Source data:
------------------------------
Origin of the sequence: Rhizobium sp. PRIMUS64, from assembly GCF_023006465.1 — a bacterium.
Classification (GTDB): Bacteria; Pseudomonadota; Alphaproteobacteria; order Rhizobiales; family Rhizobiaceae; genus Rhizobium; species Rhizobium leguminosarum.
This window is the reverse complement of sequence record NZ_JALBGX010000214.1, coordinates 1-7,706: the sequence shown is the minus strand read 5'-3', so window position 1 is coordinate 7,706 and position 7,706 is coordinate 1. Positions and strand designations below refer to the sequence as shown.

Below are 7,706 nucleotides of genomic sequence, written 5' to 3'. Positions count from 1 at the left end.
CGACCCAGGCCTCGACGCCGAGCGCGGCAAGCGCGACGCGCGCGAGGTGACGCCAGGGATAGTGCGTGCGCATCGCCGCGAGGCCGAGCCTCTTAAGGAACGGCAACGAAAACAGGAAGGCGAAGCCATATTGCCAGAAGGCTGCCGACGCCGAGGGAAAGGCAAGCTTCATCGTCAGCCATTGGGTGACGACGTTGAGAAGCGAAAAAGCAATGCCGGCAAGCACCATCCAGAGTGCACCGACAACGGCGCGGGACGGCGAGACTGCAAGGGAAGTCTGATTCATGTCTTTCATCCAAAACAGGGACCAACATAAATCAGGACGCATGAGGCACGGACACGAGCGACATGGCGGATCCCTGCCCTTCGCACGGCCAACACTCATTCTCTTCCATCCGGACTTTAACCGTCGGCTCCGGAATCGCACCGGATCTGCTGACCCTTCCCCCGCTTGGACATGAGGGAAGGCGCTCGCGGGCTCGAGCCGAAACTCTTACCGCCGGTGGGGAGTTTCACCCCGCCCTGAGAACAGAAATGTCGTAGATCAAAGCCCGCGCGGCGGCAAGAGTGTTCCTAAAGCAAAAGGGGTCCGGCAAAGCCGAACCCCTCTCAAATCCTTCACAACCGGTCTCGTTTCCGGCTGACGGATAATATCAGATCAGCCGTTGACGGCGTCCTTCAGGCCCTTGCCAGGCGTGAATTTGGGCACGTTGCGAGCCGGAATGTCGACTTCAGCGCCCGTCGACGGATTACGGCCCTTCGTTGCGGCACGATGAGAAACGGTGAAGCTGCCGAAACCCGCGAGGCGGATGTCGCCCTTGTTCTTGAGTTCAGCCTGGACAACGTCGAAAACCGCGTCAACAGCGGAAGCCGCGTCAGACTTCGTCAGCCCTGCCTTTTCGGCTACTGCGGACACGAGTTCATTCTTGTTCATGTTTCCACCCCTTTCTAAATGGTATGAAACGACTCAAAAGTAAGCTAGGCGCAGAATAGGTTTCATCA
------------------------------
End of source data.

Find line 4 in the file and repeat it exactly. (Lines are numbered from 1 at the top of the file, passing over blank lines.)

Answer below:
Below are 7,706 nucleotides of genomic sequence, written 5' to 3'. Positions count from 1 at the left end.